Broken agreements hurt.
They hurt even more when we are in love.
When we discover that our lovers have broken an important agreement, we generally feel betrayed, and, in some cases, ready to condemn and punish.
But a relationship is not a court case—or at least, it should never be.
Agreements are an important tool of every intimate relationship. They allow us to define our boundaries and respect those of our lovers, avoid codependency and create a solid foundation of mutual respect.
Agreements are just a tool.
If they become the main axis of a relationship, they can end up transforming it into something similar to a business contract or, in the worst cases, in a court case. One or both partners may become obsessed with spotting any infringements to the agreements, and administering the punishment associated with violating the boundaries.
You can be sure that agreements have become too important if one or both partners continuously complain to family and friends about how unreliable the other partner is, how often he or she breaks the bonds of trust, and other similar issues.
This form of compulsive thinking, first of all, harms the complainer: a constant condition of fear that our lover will break an agreement will usually end up creating exactly the outcome that we fear the most.
Here is an example of how this can happen: if we are constantly “on the watch” for our partners to break our trust, we tend to develop an over controlling attitude and to push towards very strict and limiting agreements. For example, we may convince our partner to agree on breaking all contact with an ex-lover, although the relationship is now completely non-sexual.
Our partner might yield and accept the limiting agreement out of an unconscious fear of losing the relationship or getting into an argument. After a certain period of time, however, the agreement feels so strict that he or she almost inevitably ends up breaking it—maybe by sending an email to the ex-lover.
If we are controlled by a thought pattern that tries to find faults everywhere, this infringement will be enough to prove to us that our partner is untrustworthy and should be punished. As a consequence, we will most likely become even more controlling…and the cycle continues.
It is sad to see couples arguing about who violated the agreements first, what is the right punishment for the infringement, or asking unrelated people to act as judges in the matter. This may be logical in court or business, but it is out of place in a love relationship. Intimate relationships should be based on the assumption that our partner is a good person and wants our well-being—otherwise, it’s up to us to take responsibility and look for a better match.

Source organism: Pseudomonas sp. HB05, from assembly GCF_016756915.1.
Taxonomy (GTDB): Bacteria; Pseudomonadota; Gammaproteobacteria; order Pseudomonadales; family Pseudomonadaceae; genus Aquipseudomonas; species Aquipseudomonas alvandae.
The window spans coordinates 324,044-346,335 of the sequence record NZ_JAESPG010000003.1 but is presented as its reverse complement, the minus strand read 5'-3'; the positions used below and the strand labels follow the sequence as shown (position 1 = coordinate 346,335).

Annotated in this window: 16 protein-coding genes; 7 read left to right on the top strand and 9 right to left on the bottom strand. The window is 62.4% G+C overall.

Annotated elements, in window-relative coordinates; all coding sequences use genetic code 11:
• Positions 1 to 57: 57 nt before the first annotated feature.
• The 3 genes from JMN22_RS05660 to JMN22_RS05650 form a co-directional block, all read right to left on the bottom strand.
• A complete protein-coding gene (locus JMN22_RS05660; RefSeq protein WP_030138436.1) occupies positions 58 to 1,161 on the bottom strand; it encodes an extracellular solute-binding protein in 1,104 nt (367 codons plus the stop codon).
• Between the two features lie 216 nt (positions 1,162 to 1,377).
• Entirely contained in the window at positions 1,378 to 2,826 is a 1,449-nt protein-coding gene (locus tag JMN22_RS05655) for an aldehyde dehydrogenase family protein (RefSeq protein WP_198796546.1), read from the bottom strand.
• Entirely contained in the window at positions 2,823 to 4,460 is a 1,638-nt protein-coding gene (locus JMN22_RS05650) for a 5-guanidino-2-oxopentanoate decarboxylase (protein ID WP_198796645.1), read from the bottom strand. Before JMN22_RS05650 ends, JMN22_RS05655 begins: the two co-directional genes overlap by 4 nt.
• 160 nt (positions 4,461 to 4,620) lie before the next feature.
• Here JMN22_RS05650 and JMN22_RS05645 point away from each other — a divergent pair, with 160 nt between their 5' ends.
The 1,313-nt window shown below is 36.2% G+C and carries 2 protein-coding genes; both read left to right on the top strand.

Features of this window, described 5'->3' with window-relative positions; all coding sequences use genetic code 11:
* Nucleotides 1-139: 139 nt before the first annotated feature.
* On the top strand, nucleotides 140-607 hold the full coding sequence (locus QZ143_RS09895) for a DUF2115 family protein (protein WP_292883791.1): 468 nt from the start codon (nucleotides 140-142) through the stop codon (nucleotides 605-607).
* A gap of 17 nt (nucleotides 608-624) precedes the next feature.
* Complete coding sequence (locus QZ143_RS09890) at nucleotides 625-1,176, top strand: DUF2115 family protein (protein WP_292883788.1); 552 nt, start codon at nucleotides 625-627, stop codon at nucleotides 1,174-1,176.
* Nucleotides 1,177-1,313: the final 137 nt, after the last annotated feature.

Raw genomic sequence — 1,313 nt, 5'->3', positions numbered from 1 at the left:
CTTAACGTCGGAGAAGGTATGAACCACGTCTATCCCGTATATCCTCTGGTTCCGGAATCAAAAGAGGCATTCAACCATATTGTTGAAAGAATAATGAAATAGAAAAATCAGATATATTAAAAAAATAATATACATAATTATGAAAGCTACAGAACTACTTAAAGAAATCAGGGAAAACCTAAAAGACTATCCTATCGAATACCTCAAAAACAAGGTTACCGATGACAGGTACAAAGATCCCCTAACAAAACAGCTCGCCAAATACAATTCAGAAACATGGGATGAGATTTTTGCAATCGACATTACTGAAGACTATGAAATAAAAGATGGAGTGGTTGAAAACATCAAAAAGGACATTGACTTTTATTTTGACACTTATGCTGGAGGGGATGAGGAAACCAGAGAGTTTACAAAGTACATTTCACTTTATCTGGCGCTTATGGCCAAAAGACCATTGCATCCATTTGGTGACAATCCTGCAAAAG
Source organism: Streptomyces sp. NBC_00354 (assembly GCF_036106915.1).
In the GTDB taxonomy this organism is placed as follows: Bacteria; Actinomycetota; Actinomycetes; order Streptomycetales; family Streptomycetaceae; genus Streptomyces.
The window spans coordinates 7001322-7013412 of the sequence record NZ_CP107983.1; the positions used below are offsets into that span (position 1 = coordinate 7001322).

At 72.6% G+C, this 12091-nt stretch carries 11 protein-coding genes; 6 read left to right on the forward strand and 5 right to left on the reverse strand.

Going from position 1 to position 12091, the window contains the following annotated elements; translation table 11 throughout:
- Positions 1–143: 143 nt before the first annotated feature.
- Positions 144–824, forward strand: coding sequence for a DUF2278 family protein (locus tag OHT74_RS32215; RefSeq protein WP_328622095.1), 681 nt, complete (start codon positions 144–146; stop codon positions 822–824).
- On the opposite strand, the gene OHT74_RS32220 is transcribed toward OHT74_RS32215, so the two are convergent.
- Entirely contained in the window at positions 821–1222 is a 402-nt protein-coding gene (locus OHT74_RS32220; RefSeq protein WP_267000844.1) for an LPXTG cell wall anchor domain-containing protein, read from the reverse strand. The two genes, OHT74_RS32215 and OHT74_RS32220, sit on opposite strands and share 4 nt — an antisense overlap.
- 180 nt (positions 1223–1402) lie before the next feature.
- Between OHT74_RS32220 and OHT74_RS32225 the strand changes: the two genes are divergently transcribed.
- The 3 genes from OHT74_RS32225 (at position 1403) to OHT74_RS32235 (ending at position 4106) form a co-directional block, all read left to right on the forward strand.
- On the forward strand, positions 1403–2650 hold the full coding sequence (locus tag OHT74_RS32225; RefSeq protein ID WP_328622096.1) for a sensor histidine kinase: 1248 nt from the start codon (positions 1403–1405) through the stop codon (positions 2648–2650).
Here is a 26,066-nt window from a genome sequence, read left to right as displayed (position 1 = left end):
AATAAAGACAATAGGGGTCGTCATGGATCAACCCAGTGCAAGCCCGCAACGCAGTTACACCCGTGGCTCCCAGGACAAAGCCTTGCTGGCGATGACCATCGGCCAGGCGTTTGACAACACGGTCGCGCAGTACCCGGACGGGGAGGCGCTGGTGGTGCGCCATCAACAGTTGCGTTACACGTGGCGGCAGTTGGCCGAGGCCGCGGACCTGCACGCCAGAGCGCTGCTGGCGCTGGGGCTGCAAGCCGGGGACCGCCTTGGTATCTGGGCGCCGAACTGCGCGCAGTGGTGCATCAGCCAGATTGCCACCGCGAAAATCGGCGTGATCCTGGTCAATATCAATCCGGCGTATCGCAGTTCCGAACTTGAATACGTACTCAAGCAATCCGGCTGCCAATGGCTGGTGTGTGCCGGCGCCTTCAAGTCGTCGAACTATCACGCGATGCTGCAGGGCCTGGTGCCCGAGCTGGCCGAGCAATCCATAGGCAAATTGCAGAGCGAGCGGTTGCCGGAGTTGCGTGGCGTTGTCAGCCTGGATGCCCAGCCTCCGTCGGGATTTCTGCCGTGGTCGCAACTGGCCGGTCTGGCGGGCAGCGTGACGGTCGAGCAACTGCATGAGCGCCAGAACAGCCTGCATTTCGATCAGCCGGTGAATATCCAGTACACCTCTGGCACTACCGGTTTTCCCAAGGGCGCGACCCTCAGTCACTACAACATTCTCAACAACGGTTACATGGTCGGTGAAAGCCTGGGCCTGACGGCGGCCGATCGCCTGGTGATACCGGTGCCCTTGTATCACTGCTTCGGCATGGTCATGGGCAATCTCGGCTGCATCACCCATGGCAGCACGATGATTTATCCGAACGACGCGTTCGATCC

Agreements in relationships work best if we consider them as a temporary tool, and if we are ready to re-negotiate them at any time if either of the partners feels the need to do so. Flexible, temporary agreements (and a lot of willingness to forgive) will go a long way towards supporting a relationship. As romantic as eternal vows may be, they tend to fall short of the infinite variety of situations that life presents. Flexible agreements, on the contrary, can adapt to changes and support a relationship through all of its different phases.
Even with all these caveats, agreements may still end up being broken. This is, on one hand, because intimate agreements are almost never as clear-cut as business contracts or laws—nor should they be. At the same time, the ever-changing nature of people and relationships can make an agreement obsolete even before either of the partners realizes it.
When an agreement is broken, we can consider this as a signal that something needs to be discussed, rather than as a personal offense. Whether we choose to renegotiate the agreement, or change the relationship itself, forgiving the infringement is something that absolutely needs to happen at some point.
Forgiveness is the only action that can release us from the role of the victim, and allow us to do what needs to be done—build a new basis for the relationship to flourish, or move on.
In short, never transform your relationship into a court case.
If you find yourself thinking or talking too often about who is “right,” who “started it,” or who “should” apologize first, consider that as an alarm signal: this relationship needs some serious intervention!
You may need to review the broken agreements with honesty and an open mind, because those agreements might have outlived their usefulness, and they might be in sore need of an update.
Most often, the pains of broken agreements can be cured with good doses of forgiveness, flexibility and the willingness to move on instead of getting stuck into a fight over principles. In some cases, however, they might be just the right indicator that the current relationship has seen its day, and it is time to sail towards new shores.
Author: Raffaello Manacorda
Editor: Renée Picard
Image: zbellink at Flickr